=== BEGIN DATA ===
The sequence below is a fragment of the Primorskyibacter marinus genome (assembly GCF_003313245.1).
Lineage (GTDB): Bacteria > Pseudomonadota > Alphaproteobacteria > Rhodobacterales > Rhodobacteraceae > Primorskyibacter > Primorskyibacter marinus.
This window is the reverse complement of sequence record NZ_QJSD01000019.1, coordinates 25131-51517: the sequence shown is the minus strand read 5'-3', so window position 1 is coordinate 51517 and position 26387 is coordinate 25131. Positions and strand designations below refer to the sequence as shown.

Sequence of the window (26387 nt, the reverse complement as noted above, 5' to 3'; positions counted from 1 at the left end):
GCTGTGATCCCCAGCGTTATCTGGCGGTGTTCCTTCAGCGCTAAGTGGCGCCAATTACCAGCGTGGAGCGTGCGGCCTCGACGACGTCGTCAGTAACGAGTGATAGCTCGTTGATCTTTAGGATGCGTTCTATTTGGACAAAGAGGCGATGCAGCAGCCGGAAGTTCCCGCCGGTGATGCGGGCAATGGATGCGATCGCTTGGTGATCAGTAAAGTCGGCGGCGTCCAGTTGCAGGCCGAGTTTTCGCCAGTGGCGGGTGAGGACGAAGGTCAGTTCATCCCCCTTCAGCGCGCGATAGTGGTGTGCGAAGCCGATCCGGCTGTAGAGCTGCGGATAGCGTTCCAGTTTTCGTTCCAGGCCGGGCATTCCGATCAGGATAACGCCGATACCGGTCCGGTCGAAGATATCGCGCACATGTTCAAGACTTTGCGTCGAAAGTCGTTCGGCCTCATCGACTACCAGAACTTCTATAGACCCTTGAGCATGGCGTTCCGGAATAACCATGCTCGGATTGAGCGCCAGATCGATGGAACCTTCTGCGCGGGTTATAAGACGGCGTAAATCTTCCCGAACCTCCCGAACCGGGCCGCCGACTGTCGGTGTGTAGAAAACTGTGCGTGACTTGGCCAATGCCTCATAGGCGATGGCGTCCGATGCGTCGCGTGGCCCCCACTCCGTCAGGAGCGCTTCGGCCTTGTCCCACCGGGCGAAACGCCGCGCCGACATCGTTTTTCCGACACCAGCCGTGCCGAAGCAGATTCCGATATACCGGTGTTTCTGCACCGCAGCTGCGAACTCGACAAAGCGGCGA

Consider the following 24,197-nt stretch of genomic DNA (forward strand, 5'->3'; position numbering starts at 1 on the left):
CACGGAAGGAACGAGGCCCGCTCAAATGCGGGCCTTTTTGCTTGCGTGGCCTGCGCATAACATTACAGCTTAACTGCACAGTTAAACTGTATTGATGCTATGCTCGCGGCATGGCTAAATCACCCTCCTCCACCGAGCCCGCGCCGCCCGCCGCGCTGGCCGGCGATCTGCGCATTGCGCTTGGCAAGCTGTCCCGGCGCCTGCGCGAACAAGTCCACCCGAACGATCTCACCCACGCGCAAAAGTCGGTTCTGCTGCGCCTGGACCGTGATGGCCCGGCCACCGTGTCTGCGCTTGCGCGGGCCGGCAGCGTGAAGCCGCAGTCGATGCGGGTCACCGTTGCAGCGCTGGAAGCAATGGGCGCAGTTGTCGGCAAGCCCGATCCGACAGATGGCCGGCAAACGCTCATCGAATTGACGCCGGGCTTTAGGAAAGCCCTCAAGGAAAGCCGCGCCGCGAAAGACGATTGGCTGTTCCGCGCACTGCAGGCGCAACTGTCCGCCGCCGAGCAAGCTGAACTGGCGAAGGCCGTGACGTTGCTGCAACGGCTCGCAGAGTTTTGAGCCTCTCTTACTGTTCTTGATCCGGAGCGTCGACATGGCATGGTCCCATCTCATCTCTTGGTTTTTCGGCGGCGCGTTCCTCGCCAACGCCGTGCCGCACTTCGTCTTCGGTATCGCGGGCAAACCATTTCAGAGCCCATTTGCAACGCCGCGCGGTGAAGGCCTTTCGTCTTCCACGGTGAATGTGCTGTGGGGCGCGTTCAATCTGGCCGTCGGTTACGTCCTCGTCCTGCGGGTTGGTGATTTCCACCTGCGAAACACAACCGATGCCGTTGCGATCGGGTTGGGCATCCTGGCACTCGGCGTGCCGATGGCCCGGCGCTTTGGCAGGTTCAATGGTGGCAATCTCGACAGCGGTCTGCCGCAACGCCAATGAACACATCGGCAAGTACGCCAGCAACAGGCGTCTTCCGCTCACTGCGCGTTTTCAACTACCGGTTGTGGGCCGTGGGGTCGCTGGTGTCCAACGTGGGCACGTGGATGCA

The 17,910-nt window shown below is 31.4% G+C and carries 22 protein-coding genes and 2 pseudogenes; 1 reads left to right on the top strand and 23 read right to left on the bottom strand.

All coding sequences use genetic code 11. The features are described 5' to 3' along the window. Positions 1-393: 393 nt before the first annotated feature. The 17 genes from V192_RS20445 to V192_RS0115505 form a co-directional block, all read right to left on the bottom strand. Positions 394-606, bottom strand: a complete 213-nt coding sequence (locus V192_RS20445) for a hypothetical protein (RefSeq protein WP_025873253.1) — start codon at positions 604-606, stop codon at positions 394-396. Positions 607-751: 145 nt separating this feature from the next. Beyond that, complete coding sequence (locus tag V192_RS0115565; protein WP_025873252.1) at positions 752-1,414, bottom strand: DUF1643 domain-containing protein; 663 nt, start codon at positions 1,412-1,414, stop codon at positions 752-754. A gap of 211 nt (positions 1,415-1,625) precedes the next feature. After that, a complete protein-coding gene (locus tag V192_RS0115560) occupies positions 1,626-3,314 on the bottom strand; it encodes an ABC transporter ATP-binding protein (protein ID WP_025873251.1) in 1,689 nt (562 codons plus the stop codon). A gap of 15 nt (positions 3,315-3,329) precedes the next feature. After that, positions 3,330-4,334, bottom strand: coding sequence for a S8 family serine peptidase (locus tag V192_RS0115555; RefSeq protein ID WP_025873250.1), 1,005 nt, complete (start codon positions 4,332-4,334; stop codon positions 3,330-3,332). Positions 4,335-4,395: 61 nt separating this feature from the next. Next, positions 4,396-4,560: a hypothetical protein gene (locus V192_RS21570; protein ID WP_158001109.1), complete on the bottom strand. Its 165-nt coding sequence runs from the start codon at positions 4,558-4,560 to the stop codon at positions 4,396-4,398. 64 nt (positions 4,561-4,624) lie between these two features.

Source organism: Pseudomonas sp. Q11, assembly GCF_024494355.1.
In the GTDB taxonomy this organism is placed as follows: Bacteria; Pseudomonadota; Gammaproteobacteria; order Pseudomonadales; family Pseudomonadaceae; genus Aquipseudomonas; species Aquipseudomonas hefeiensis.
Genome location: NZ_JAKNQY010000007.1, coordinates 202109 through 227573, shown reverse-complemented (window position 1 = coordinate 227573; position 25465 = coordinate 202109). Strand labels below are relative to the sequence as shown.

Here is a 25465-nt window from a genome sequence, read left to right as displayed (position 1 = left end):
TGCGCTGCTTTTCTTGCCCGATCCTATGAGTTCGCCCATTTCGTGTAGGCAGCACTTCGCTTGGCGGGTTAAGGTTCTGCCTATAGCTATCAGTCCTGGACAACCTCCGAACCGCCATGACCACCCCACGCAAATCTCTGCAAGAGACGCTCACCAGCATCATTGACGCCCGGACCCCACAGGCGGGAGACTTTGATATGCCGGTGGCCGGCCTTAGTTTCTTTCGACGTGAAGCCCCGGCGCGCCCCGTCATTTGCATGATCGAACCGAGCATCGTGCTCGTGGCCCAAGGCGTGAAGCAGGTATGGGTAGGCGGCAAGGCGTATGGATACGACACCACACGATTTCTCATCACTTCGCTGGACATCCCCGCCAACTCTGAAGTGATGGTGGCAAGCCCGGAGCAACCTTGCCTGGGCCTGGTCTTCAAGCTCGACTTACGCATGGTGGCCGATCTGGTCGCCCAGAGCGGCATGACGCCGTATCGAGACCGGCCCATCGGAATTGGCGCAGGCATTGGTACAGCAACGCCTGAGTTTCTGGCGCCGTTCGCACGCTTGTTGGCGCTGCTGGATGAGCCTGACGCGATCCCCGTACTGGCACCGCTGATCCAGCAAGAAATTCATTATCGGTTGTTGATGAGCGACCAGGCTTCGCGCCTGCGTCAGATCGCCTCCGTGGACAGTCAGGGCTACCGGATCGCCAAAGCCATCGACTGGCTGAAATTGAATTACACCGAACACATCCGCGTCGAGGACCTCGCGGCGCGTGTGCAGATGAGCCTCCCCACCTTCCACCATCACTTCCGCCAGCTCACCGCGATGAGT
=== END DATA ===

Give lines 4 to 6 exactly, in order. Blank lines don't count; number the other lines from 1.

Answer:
Sequence of the window (26387 nt, the reverse complement as noted above, 5' to 3'; positions counted from 1 at the left end):
GCTGTGATCCCCAGCGTTATCTGGCGGTGTTCCTTCAGCGCTAAGTGGCGCCAATTACCAGCGTGGAGCGTGCGGCCTCGACGACGTCGTCAGTAACGAGTGATAGCTCGTTGATCTTTAGGATGCGTTCTATTTGGACAAAGAGGCGATGCAGCAGCCGGAAGTTCCCGCCGGTGATGCGGGCAATGGATGCGATCGCTTGGTGATCAGTAAAGTCGGCGGCGTCCAGTTGCAGGCCGAGTTTTCGCCAGTGGCGGGTGAGGACGAAGGTCAGTTCATCCCCCTTCAGCGCGCGATAGTGGTGTGCGAAGCCGATCCGGCTGTAGAGCTGCGGATAGCGTTCCAGTTTTCGTTCCAGGCCGGGCATTCCGATCAGGATAACGCCGATACCGGTCCGGTCGAAGATATCGCGCACATGTTCAAGACTTTGCGTCGAAAGTCGTTCGGCCTCATCGACTACCAGAACTTCTATAGACCCTTGAGCATGGCGTTCCGGAATAACCATGCTCGGATTGAGCGCCAGATCGATGGAACCTTCTGCGCGGGTTATAAGACGGCGTAAATCTTCCCGAACCTCCCGAACCGGGCCGCCGACTGTCGGTGTGTAGAAAACTGTGCGTGACTTGGCCAATGCCTCATAGGCGATGGCGTCCGATGCGTCGCGTGGCCCCCACTCCGTCAGGAGCGCTTCGGCCTTGTCCCACCGGGCGAAACGCCGCGCCGACATCGTTTTTCCGACACCAGCCGTGCCGAAGCAGATTCCGATATACCGGTGTTTCTGCACCGCAGCTGCGAACTCGACAAAGCGGCGA

Consider the following 24,197-nt stretch of genomic DNA (forward strand, 5'->3'; position numbering starts at 1 on the left):